TODAY.AZ / Politics

Contest on Khojaly genocide heralded in Lithuania

05 December 2013 [15:56] - TODAY.AZ
By AzerNews

The Lithuanian Center for Geopolitical Studies has announced a competition dedicated to the 22nd anniversary of Khojaly genocide, committed by Armenian armed forces in early 1990.

The competition was announced with the support of the Council of State Support to NGOs under the Azerbaijani President.

Lithuanian politicians, scientists, historians and public figures will submit the best research works on the Armenian-Azerbaijani Nagorno-Karabakh conflict, as well as Khojaly genocide, for participation in the contest.

The competition is aimed at raising awareness in the Lithuanian community about the realities the Khojaly genocide and Nagorno-Karabakh conflict.

The Council of State Support to NGOs will award seven authors with money prizes for the best research article.

The winners will also attend a "round table," which will be held in Azerbaijan. The winning articles will be published in a book .

The conflict between the two South Caucasus countries began in 1988 when Armenia made territorial claims against Azerbaijan. Armenian armed forces have occupied 20 per cent of Azerbaijan since 1992, including the Nagorno-Karabakh region and seven surrounding districts.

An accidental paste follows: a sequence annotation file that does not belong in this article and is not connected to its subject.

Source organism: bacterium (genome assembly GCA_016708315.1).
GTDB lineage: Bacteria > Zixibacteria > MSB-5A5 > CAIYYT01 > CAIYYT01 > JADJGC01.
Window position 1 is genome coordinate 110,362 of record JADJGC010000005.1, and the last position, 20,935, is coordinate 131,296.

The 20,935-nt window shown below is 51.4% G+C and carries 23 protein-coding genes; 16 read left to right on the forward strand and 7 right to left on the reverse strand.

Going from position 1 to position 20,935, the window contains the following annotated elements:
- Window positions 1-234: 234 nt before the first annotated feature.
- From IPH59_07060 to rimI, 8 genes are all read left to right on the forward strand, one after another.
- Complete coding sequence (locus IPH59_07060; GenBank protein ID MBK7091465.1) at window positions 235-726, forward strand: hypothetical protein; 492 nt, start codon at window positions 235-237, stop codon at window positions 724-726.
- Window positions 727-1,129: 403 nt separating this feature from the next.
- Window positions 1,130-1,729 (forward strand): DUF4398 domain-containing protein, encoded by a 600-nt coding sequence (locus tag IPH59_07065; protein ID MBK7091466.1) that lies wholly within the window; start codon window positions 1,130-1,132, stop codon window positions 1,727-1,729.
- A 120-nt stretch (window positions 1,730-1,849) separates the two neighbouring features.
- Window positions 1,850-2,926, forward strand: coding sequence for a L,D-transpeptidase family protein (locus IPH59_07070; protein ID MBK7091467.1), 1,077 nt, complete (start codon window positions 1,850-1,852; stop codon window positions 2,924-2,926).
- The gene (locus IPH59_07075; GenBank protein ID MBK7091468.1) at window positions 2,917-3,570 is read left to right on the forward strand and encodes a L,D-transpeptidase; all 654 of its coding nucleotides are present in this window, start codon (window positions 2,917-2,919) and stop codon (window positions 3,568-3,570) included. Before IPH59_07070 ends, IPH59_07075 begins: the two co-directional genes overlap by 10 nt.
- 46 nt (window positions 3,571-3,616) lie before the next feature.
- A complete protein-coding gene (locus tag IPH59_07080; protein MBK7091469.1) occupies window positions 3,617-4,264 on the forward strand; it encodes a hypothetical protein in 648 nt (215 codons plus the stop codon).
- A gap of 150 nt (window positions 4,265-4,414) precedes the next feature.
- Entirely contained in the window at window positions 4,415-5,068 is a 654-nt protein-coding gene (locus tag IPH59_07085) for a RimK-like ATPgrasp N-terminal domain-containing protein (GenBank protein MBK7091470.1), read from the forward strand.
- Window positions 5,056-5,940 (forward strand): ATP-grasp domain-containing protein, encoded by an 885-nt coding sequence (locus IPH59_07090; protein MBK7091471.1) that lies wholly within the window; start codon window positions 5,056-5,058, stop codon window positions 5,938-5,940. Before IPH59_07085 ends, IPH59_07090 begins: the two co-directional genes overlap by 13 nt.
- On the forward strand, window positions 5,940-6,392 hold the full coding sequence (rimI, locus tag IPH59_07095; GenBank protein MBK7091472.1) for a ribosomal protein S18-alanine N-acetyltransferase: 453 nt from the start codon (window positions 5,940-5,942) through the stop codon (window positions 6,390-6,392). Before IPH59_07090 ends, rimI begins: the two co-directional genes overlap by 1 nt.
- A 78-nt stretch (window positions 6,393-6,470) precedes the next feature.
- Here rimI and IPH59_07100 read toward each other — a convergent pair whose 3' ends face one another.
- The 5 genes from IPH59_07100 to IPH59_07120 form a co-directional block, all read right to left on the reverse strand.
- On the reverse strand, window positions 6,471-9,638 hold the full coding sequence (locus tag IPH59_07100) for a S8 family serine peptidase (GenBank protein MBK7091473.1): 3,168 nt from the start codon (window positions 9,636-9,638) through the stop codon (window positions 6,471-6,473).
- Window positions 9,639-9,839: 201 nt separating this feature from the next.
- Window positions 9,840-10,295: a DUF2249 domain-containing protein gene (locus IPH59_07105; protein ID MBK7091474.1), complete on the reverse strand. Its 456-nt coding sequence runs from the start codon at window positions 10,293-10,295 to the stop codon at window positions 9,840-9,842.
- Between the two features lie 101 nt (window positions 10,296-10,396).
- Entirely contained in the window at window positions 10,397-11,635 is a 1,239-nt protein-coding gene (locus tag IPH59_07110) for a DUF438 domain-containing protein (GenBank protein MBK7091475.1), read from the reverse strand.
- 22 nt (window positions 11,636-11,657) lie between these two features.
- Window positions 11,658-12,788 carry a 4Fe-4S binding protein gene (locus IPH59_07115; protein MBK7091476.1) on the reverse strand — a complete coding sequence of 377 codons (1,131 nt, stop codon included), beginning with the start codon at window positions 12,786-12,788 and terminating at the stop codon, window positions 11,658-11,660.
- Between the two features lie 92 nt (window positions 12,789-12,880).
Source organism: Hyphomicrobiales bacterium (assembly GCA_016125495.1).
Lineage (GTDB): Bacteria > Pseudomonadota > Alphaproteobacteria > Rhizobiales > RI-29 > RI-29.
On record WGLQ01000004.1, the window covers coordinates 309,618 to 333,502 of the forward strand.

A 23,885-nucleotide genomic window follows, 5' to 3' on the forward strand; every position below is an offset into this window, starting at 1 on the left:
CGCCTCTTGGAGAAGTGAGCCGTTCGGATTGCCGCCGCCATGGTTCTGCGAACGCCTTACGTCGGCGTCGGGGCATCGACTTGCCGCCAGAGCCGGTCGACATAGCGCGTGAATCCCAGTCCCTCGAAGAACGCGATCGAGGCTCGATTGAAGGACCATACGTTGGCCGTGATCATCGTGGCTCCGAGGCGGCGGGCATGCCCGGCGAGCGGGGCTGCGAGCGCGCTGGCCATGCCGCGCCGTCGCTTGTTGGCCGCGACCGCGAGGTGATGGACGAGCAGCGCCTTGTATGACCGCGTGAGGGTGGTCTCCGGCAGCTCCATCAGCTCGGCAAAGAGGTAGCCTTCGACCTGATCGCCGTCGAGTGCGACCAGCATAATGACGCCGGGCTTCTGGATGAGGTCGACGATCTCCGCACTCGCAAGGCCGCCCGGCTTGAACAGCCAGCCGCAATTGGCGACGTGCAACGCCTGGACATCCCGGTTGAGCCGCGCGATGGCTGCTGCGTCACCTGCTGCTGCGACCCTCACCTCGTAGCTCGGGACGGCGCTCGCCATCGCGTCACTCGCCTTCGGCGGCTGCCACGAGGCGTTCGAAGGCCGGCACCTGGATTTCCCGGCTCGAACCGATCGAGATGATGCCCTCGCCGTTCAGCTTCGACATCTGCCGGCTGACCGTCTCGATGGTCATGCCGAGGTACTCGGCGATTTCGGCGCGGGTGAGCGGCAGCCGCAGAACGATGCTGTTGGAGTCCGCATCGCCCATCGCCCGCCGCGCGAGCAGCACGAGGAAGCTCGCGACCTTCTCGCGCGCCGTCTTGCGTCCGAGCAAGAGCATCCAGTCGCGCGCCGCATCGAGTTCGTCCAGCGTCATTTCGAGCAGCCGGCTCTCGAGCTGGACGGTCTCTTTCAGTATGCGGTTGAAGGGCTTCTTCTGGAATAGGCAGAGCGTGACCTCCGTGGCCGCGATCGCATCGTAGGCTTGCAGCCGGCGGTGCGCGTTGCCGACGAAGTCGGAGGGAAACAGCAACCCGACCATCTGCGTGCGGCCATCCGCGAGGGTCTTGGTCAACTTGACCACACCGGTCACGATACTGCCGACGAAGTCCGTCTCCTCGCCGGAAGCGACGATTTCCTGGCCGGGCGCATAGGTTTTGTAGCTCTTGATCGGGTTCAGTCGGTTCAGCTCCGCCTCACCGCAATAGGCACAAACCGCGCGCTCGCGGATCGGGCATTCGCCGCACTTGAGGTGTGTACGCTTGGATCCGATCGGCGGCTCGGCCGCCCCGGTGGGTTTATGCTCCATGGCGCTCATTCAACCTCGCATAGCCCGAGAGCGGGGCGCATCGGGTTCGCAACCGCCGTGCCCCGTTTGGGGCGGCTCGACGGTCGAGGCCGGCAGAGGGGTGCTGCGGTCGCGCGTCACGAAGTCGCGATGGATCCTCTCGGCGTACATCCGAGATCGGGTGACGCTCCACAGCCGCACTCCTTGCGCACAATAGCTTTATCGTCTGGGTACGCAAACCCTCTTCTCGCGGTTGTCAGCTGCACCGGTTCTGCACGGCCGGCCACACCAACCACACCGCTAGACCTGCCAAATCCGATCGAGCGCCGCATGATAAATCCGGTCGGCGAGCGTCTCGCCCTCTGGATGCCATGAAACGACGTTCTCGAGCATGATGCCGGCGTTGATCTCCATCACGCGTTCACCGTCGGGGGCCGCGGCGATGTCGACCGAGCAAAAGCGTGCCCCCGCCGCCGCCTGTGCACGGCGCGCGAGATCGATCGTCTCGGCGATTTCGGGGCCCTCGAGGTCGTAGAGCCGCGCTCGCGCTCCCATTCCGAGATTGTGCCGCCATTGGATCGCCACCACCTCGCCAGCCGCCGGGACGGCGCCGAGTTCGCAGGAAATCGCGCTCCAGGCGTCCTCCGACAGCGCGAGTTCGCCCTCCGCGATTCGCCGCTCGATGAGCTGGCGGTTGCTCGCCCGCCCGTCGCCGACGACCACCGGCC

In 1992, the town of Khojaly, situated within the administrative borders of the Nagorno-Karabakh region of Azerbaijan, came under intensive fire from the towns of Khankendi and Askeran already occupied by Armenian armed forces. The Armenian forces, supported by the ex-Soviet 366th regiment, completed the surrounding of the town already isolated due to ethnic cleansing of the Azerbaijani population of the neighboring regions. The joint forces occupied the town, which was ruined by heavy artillery shelling.

Thousands of fleeing civilians were ambushed by the Armenian forces. Punitive teams of the so-called Nagorno-Karabakh defense army reached the unprotected civilians to slaughter them, mutilating some of the bodies. 613 civilians, including 106 women, 70 elderly and 83 children, were killed in the massacre. A total of 1,000 civilians were disabled. Eight families were exterminated, and 25 children lost both parents, while 130 children lost one parent. Moreover, 1,275 innocent people were taken hostage, while the fate of 150 remains unknown.

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